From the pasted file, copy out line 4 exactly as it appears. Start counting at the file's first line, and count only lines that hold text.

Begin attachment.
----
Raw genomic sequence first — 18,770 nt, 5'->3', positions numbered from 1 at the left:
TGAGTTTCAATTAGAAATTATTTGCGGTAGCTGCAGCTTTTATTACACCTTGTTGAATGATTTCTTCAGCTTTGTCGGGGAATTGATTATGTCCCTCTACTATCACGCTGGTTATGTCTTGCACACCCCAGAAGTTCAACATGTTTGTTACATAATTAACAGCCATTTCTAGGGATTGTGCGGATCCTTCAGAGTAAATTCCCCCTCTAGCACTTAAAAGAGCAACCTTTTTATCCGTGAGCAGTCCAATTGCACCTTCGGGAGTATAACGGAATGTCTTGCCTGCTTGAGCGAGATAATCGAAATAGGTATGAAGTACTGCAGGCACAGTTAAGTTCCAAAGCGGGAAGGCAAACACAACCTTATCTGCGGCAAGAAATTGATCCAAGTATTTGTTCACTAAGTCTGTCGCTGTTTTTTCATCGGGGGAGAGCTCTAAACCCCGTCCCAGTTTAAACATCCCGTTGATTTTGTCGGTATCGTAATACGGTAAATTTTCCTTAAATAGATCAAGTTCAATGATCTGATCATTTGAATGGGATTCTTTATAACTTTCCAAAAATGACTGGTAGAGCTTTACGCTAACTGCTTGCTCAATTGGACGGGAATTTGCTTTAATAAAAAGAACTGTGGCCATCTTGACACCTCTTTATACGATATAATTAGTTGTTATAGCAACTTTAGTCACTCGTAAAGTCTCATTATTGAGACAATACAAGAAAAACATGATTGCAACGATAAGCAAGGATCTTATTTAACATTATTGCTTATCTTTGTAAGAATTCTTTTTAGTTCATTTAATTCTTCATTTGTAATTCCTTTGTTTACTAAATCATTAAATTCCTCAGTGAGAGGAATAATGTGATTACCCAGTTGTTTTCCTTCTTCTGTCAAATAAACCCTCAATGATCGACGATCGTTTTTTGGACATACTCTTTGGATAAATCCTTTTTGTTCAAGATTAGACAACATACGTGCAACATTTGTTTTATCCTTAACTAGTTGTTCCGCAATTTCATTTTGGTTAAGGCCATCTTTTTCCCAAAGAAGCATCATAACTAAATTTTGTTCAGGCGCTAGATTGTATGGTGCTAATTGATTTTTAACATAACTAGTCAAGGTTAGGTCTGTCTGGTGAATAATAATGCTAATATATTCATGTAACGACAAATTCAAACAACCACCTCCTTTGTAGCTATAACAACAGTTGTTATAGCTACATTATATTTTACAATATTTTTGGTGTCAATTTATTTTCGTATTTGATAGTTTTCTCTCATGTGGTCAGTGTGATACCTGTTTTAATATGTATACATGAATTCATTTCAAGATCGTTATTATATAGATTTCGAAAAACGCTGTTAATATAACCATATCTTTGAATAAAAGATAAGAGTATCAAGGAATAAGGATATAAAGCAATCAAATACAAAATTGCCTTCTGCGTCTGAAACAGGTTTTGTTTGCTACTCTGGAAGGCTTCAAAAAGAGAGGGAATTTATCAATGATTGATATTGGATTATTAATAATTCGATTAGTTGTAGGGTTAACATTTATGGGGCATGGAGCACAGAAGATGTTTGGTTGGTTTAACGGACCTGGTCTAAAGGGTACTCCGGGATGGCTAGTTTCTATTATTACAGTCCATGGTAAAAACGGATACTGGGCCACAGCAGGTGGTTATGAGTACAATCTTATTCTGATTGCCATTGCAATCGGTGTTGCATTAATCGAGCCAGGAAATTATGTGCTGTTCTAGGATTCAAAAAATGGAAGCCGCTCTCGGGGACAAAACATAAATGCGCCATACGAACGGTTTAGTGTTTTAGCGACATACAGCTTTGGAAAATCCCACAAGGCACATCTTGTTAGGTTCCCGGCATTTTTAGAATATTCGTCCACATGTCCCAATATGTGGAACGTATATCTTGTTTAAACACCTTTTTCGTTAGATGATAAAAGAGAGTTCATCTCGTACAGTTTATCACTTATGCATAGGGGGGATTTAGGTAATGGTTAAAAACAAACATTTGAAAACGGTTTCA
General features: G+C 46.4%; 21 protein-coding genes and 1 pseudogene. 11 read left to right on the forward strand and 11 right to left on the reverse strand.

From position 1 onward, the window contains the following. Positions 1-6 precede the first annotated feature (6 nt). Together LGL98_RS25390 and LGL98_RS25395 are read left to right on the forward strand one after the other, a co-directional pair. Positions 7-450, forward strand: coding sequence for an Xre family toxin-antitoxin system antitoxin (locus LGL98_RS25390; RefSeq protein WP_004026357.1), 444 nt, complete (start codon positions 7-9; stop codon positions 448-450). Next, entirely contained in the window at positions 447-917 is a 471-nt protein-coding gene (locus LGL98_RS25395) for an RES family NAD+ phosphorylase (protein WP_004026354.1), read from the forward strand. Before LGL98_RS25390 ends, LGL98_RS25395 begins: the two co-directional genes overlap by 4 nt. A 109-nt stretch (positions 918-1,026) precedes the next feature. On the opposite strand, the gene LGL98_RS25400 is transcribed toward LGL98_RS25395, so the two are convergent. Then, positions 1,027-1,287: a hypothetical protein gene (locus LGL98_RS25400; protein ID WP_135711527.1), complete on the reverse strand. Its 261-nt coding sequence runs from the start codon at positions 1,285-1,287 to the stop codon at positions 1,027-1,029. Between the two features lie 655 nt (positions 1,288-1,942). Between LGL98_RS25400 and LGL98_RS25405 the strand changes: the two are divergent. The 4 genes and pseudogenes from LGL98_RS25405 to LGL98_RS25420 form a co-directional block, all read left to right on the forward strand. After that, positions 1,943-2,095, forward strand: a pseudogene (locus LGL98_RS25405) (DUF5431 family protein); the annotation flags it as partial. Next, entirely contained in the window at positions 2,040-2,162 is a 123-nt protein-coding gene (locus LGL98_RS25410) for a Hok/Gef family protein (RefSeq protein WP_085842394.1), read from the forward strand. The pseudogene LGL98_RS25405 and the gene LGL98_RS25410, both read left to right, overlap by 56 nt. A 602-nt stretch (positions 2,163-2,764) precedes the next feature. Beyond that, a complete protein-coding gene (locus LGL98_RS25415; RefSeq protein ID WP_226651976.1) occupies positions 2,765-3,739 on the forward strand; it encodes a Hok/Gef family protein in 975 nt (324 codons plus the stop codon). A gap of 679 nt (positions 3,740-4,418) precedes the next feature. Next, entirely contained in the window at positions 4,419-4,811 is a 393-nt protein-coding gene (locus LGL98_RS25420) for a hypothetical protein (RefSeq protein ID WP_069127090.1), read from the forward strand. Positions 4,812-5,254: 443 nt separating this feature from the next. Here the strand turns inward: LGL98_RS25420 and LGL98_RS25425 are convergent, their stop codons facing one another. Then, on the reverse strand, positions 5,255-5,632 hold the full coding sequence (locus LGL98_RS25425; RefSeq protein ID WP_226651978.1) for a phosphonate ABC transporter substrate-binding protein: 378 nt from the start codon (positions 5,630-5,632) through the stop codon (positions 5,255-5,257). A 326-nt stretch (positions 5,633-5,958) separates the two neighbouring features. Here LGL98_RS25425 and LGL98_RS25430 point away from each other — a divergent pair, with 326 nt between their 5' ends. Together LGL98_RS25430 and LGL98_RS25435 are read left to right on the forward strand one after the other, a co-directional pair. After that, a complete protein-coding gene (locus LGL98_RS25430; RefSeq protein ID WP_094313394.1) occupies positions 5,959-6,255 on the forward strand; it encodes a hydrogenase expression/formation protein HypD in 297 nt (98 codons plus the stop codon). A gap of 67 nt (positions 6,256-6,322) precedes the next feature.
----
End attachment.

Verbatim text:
From position 1 onward, the window contains the following. Positions 1-6 precede the first annotated feature (6 nt). Together LGL98_RS25390 and LGL98_RS25395 are read left to right on the forward strand one after the other, a co-directional pair. Positions 7-450, forward strand: coding sequence for an Xre family toxin-antitoxin system antitoxin (locus LGL98_RS25390; RefSeq protein WP_004026357.1), 444 nt, complete (start codon positions 7-9; stop codon positions 448-450). Next, entirely contained in the window at positions 447-917 is a 471-nt protein-coding gene (locus LGL98_RS25395) for an RES family NAD+ phosphorylase (protein WP_004026354.1), read from the forward strand. Before LGL98_RS25390 ends, LGL98_RS25395 begins: the two co-directional genes overlap by 4 nt. A 109-nt stretch (positions 918-1,026) precedes the next feature. On the opposite strand, the gene LGL98_RS25400 is transcribed toward LGL98_RS25395, so the two are convergent. Then, positions 1,027-1,287: a hypothetical protein gene (locus LGL98_RS25400; protein ID WP_135711527.1), complete on the reverse strand. Its 261-nt coding sequence runs from the start codon at positions 1,285-1,287 to the stop codon at positions 1,027-1,029. Between the two features lie 655 nt (positions 1,288-1,942). Between LGL98_RS25400 and LGL98_RS25405 the strand changes: the two are divergent. The 4 genes and pseudogenes from LGL98_RS25405 to LGL98_RS25420 form a co-directional block, all read left to right on the forward strand. After that, positions 1,943-2,095, forward strand: a pseudogene (locus LGL98_RS25405) (DUF5431 family protein); the annotation flags it as partial. Next, entirely contained in the window at positions 2,040-2,162 is a 123-nt protein-coding gene (locus LGL98_RS25410) for a Hok/Gef family protein (RefSeq protein WP_085842394.1), read from the forward strand. The pseudogene LGL98_RS25405 and the gene LGL98_RS25410, both read left to right, overlap by 56 nt. A 602-nt stretch (positions 2,163-2,764) precedes the next feature. Beyond that, a complete protein-coding gene (locus LGL98_RS25415; RefSeq protein ID WP_226651976.1) occupies positions 2,765-3,739 on the forward strand; it encodes a Hok/Gef family protein in 975 nt (324 codons plus the stop codon). A gap of 679 nt (positions 3,740-4,418) precedes the next feature. Next, entirely contained in the window at positions 4,419-4,811 is a 393-nt protein-coding gene (locus LGL98_RS25420) for a hypothetical protein (RefSeq protein ID WP_069127090.1), read from the forward strand. Positions 4,812-5,254: 443 nt separating this feature from the next. Here the strand turns inward: LGL98_RS25420 and LGL98_RS25425 are convergent, their stop codons facing one another. Then, on the reverse strand, positions 5,255-5,632 hold the full coding sequence (locus LGL98_RS25425; RefSeq protein ID WP_226651978.1) for a phosphonate ABC transporter substrate-binding protein: 378 nt from the start codon (positions 5,630-5,632) through the stop codon (positions 5,255-5,257). A 326-nt stretch (positions 5,633-5,958) separates the two neighbouring features. Here LGL98_RS25425 and LGL98_RS25430 point away from each other — a divergent pair, with 326 nt between their 5' ends. Together LGL98_RS25430 and LGL98_RS25435 are read left to right on the forward strand one after the other, a co-directional pair. After that, a complete protein-coding gene (locus LGL98_RS25430; RefSeq protein ID WP_094313394.1) occupies positions 5,959-6,255 on the forward strand; it encodes a hydrogenase expression/formation protein HypD in 297 nt (98 codons plus the stop codon). A gap of 67 nt (positions 6,256-6,322) precedes the next feature.